If you’re responsible for raising money for a charity, has the COVID-19 crisis put your fundraising plans on hold? Have you been reluctant to reach out to your donors as you adjust to the ‘new normal’?
While we are all tired of living in unprecedented times, the COVID-19 crisis presents a unique opportunity to deepen your existing donor relationships. Here are three reasons why you should be engaging with your donors right now.
1. They don’t live under rocks:
I started the Fundraising Lab in the fall of 2019 as an addition to my consulting business, Cathy Mann & Associates, as a way to offer affordable digital fundraising courses.
The past year of building the Fundraising Lab alongside my work with Cathy Mann & Associates has changed the way I think about the fundraising consulting space.
I started my consulting practice 13 years ago to help social change charities raise more money to serve their important missions.
Today, the Fundraising Lab is the new iteration of that commitment to the sector.
The Fundraising Lab will now be offering customized consulting for groups or individuals interested in high touch-point, personalized support. By combining our online learning platform with 1:1 consulting, we will be able to support more groups and individuals wherever they are on their fundraising learning journey. AND I'm doing this all with an incredible, growing team!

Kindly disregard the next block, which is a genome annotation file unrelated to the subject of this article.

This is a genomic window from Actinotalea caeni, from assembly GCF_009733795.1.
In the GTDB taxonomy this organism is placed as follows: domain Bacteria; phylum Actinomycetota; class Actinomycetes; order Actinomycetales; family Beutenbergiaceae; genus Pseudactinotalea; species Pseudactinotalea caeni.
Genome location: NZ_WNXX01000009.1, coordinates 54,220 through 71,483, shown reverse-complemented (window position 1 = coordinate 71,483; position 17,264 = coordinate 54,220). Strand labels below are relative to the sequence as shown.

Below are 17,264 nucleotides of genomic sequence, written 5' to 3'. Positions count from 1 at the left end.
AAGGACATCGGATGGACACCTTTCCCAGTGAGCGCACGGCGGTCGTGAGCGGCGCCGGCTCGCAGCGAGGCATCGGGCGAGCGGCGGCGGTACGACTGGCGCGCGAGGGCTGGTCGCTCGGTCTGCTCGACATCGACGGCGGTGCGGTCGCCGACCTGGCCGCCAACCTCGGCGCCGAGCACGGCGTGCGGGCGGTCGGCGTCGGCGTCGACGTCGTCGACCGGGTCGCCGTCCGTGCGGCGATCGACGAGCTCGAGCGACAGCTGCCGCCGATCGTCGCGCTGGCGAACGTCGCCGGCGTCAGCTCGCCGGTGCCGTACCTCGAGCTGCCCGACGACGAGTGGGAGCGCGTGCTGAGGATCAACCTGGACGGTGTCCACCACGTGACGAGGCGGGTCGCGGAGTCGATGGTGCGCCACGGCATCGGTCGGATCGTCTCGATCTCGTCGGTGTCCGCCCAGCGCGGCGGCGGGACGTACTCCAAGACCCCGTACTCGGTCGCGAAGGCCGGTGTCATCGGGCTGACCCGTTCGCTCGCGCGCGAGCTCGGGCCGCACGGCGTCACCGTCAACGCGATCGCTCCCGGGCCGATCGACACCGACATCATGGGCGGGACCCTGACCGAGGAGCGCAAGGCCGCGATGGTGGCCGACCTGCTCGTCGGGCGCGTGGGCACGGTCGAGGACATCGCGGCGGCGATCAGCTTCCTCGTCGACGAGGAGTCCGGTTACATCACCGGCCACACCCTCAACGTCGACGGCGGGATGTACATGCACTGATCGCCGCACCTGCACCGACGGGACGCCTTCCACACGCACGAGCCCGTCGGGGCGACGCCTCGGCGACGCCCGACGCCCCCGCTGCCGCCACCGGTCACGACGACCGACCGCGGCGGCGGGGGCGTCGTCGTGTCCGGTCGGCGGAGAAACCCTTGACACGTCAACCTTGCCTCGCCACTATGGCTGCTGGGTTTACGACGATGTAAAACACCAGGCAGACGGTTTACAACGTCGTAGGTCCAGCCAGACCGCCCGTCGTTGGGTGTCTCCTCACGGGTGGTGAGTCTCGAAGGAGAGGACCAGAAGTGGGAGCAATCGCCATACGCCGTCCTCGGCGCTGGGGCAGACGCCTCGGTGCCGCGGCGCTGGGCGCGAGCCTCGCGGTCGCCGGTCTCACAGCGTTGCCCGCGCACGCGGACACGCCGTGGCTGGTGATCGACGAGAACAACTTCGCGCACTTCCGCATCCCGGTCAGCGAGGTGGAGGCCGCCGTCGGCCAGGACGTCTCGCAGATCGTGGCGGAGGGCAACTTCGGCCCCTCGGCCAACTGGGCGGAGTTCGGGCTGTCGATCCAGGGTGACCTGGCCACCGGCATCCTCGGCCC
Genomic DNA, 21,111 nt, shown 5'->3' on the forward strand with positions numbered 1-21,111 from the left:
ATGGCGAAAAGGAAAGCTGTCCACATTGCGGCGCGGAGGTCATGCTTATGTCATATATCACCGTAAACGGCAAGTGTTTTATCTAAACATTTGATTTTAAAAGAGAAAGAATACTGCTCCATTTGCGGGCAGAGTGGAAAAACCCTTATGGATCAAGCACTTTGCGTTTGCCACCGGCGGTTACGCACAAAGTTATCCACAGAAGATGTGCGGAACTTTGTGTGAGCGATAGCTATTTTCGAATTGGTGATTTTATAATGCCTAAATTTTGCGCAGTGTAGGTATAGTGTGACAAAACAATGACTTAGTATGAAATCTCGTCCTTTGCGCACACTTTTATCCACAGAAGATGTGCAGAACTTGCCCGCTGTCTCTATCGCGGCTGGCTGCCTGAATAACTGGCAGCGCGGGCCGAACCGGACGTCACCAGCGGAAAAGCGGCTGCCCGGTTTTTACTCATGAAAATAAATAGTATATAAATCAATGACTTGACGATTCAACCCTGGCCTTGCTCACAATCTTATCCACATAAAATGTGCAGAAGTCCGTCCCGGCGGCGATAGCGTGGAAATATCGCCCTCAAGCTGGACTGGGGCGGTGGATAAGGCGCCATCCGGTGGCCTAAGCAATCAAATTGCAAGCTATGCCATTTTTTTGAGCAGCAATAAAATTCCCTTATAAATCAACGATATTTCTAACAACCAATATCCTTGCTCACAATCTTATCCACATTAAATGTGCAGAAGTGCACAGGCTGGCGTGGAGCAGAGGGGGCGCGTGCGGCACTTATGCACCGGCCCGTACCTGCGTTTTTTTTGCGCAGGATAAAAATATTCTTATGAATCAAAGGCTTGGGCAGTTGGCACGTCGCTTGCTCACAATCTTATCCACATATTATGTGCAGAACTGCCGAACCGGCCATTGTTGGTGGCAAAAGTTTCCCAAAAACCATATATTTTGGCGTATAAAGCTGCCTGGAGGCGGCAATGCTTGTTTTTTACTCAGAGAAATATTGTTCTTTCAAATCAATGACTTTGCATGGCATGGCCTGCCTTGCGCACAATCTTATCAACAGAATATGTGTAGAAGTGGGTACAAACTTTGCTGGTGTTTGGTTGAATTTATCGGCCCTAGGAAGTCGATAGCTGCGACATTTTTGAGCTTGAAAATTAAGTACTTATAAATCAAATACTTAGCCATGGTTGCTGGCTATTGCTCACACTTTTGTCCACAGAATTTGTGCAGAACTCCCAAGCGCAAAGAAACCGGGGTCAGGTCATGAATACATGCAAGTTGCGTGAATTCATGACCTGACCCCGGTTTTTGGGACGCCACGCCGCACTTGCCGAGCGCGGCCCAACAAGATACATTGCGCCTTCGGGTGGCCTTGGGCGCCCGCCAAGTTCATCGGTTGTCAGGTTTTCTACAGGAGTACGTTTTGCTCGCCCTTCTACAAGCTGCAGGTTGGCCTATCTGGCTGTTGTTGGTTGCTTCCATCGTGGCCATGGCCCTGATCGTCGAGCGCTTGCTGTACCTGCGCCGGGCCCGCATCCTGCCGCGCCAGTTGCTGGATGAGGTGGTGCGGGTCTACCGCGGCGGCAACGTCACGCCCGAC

After 13 years in the trenches, I’ve worked with...
Tip of the Morning to You!
Cathy here, president of the Fundraising Lab. Today's tip is for those at Step 2 of their fundraising journey, which I refer to as "Building the Plane While Flying It". You’ve been at it for a while now and have learned a lot, but you may be a bit overwhelmed. And as always, you still have to raise more money.
Tip #6 is to to find sponsors, not just mentors. Credit where credit is due. I heard about this notion from Lacey Kempinski, who was interviewing Megan Tregunno, who credits Colleen Moorehead with this concept. She said it succinctly: mentors talk to you. Sponsors talk to AND about you.
Sponsors chat you up to their networks. They help you be seen and acknowledged in your community. But their reputation becomes linked to your reputation if they are chatting you up to others in the community. So, honour the trust they have placed in you by delivering.
Want more fundraising tips to help you succeed at every...
Welcome to “Tip of the Morning, to you!” where Cathy shares a quick tip about the Fundraiser’s 4-step Learning and Action Journey. The journey is a common path that fundraisers follow as they move through their careers.
Step 2 of the journey is called "Building the Plane While Flying It." You’ve been at it for a while now and have learned so much. In fact, you might a bit overwhelmed. There is so much to do and still you have TO RAISE MONEY! You’re keen to learn even more.